H3K9me2 genome-wide distribution in the holocentric insect Spodoptera frugiperda (Lepidoptera: Noctuidae).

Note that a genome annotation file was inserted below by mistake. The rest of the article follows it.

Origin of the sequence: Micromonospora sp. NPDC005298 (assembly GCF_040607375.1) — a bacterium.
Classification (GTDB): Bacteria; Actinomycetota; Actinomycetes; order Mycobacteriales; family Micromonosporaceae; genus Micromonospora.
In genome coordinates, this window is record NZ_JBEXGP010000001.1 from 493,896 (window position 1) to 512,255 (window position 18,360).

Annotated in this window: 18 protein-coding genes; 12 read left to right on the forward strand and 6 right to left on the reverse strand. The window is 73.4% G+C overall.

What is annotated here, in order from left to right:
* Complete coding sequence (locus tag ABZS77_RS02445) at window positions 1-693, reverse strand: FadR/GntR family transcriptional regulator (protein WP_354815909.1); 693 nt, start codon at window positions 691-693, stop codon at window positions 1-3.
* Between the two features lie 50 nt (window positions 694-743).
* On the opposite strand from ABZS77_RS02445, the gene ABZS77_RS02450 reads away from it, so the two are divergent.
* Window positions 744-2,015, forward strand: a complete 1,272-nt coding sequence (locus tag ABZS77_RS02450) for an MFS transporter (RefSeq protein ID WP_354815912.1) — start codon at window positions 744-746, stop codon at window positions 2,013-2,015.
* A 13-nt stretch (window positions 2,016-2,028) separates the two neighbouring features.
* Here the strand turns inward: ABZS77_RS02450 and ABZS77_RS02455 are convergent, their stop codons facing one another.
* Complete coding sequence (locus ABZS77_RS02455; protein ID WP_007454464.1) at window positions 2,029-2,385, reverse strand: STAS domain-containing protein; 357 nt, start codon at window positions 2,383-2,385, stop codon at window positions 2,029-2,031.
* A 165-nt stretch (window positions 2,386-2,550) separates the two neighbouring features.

Background: Eukaryotic genomes are packaged by Histone proteins in a structure called chromatin. There are different chromatin types. Euchromatin is typically associated with decondensed, transcriptionally active regions and heterochromatin to more condensed regions of the chromosomes. Methylation of Lysine 9 of Histone H3 (H3K9me) is a conserved biochemical marker of heterochromatin. In many organisms, heterochromatin is usually localized at telomeric as well as pericentromeric regions but can also be found at interstitial chromosomal loci. This distribution may vary in different species depending on their general chromosomal organization. Holocentric species such as Spodoptera frugiperda (Lepidoptera: Noctuidae) possess dispersed centromeres instead of a monocentric one and thus no observable pericentromeric compartment. To identify the localization of heterochromatin in such species we performed ChIP-Seq experiments and analyzed the distribution of the heterochromatin marker H3K9me2 in the Sf9 cell line and whole 4th instar larvae (L4) in relation to RNA-Seq data. Results: In both samples we measured an enrichment of H3K9me2 at the (sub) telomeres, rDNA loci, and satellite DNA sequences, which could represent dispersed centromeric regions. We also observed that density of H3K9me2 is positively correlated with transposable elements and protein-coding genes. But contrary to most model organisms, H3K9me2 density is not correlated with transcriptional repression. Conclusion: This is the first genome-wide ChIP-Seq analysis conducted in S. frugiperda for H3K9me2. Compared to model organisms, this mark is found in expected chromosomal compartments such as rDNA and telomeres. However, it is also localized at numerous dispersed regions, instead of the well described large pericentromeric domains, indicating that H3K9me2 might not represent a classical heterochromatin marker in Lepidoptera.